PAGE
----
up to `im and I says to `im,
`My friend, by way of meaning no harm,' and then I gives it to `im -- biff! in the mug. Nothin' to it."
24 February 1912
Women and children were beaten by police during a textile strike in Lawrence, Massachusetts.
18 April 1912
The National Guard was called out against striking West Virginia coal miners.
11 June 191?
Police shot three maritime workers (one of whom was killed) who were striking against the United
Fruit Company in New
5 January 1914
The Ford Motor Company raised its basic wage from $2.40 for a nine hour day to $5 for an eight
20 April 1914
The "Ludlow Massacre." In an attempt to persuade strikers at Colorado's Ludlow Mine Field to
return to work, company
"guards," engaged by John D. Rockefeller, Jr. and other mine operators and sworn into the State
Militia just for the occasion,
attacked a union tent camp with machine guns, then set it afire. Five men, two women and 12
children died as a result.
Additional web resources are catolged at www.holtlaborlibrary.org/ludlow.html#Web%20Sites.
13 November 1914
A Western Federation of Miners strike is crushed by the militia in Butte, Montana.
19 January 1915
World famous labor leader Joe Hill was arrested in Salt Lake City. He was convicted on trumped
up murder charges, and was
executed 21 months later despite worldwide protests and two attempts to intervene by President
Woodrow Wilson. In a letter
to Bill Haywood shortly before his death he penned the famous words, "Don't mourn - organize!"
On this same day, twenty rioting strikers were shot by factory guards at Roosevelt, New Jersey.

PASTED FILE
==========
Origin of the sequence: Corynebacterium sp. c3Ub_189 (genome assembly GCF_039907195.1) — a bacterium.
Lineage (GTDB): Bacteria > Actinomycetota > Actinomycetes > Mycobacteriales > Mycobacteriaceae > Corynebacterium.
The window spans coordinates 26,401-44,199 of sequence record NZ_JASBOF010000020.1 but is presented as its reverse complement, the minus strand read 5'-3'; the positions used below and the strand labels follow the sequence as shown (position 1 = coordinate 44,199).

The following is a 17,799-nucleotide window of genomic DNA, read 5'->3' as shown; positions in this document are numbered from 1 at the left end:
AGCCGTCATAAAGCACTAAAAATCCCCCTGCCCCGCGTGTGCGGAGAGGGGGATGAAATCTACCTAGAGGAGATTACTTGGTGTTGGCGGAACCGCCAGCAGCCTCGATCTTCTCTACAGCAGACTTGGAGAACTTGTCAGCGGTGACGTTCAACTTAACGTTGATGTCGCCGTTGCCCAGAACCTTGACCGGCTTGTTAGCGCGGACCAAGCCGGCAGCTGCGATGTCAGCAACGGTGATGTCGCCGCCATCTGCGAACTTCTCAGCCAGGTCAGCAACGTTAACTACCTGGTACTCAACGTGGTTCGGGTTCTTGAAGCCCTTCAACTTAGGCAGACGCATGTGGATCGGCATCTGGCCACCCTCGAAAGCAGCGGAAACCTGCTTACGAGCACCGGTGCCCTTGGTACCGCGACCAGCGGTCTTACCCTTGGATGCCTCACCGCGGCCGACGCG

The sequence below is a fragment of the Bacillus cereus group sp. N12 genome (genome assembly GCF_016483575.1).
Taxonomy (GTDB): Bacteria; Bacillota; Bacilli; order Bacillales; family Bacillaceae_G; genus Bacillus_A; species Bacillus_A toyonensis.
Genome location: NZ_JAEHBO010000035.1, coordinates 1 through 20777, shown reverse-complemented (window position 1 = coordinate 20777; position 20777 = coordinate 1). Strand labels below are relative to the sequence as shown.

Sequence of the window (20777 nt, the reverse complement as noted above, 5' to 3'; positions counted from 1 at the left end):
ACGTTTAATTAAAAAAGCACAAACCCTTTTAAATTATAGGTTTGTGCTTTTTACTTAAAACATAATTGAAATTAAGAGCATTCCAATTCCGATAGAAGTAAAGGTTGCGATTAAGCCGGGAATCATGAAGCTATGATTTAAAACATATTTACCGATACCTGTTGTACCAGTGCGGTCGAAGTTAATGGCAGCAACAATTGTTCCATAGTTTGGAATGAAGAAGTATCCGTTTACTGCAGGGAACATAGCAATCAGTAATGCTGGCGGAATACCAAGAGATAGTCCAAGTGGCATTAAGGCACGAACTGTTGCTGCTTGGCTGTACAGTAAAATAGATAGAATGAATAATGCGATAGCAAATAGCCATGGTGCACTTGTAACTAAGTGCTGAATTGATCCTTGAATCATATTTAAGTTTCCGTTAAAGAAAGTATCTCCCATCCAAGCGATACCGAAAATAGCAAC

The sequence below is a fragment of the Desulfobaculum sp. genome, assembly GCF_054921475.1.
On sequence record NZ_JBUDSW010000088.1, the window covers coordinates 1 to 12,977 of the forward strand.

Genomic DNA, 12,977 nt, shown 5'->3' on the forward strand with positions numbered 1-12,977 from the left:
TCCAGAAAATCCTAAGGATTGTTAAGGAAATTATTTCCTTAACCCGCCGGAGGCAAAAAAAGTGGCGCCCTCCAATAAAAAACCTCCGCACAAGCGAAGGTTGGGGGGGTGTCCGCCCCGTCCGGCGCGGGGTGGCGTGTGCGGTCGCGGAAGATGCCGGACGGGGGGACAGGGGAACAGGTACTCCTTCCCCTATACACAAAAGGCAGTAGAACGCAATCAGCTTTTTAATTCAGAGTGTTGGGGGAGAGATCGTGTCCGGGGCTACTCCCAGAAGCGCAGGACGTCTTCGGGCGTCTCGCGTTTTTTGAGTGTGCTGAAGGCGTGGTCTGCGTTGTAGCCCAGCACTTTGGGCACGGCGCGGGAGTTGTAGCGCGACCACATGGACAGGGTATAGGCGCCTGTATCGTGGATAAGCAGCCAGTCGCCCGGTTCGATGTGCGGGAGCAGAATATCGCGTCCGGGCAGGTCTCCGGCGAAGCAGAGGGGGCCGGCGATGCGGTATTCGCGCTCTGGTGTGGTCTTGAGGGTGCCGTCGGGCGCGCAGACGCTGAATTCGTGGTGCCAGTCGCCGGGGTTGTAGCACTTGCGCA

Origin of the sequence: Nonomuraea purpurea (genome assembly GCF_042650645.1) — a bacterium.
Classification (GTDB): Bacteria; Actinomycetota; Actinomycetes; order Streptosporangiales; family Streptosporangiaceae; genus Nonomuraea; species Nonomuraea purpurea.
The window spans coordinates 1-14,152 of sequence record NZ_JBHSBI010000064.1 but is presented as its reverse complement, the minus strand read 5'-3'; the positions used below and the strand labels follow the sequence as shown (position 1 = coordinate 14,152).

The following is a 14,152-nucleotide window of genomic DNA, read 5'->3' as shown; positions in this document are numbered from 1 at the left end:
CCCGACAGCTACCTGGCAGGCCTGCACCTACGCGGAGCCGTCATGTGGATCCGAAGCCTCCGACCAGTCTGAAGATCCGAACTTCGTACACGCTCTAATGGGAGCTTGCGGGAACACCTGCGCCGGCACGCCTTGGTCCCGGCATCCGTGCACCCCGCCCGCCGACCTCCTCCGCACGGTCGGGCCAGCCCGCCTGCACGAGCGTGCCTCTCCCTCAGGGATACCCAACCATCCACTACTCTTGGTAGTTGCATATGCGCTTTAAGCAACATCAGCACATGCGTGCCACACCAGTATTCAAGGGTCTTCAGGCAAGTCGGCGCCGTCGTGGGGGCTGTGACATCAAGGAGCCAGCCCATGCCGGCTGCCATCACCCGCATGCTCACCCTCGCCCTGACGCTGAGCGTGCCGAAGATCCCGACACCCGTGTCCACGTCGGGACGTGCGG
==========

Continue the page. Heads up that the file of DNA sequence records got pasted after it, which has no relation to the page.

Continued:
25 January 1915
The Supreme Court upholds "yellow dog" contracts, which forbid membership in labor unions. 22
A bomb was set off during a "Preparedness Day" parade in San Francisco, killing 10 and injuring
40 more. Thomas J.
Mooney, a labor organizer and Warren K. Billings, a shoe worker, were convicted, but were both
pardoned in 1939.
19 August 1916
Strikebreakers hired by the Everett Mills owner Neil Jamison attacked and beat picketing strikers
in Everett, Washington.
Local police watched and refused to intervene, claiming that the waterfront where the incident took
place was Federal land and
therefore outside their jurisdiction. (When the picketers retaliated against the strikebreakers that
evening, the local police
intervened, claiming that they had crossed the line of jursidiction.)
Three days later, twenty-two union men attempted to speak out at a local crossroads, but each
was arrested; arrests and
beatings of strikebreakers became common throughout the following months, and on 30 October
vigilantes forced IWW
speakers to run the gauntlet, subjecting them to whipping, tripping kicking, and impalement against
a spiked cattle guard at the
end of the gauntlet. In response, the IWW called for a meeting on 5 November. When the union
men arrived, they were fired
on; seven people were killed, 50 were wounded, and an indeterminate number wound up missing.
7 September 1916
Federal employees win the right to receive Worker's Compensation insurance.
12 July 1917
After seizing the local Western Union telegraph office in order to cut off outisde communication,
several thousand armed
vigilantes forced 1,185 men in Bisbee, Arizona into manure-laden boxcars and "deported" them to
the New Mexico desert.
The action was precipitated by a strike when workers' demands (including improvements to safety
and working conditions at
the local copper mines, an end to discrimination against labor organizations and unequal treatment
of foreign and minority
workers, and the institution of a fair wage system) went unmet. The "deportation" was organized
by Sheriff Harry Wheeler. The
incident was investigated months later by a Federal Mediation Commission set up by President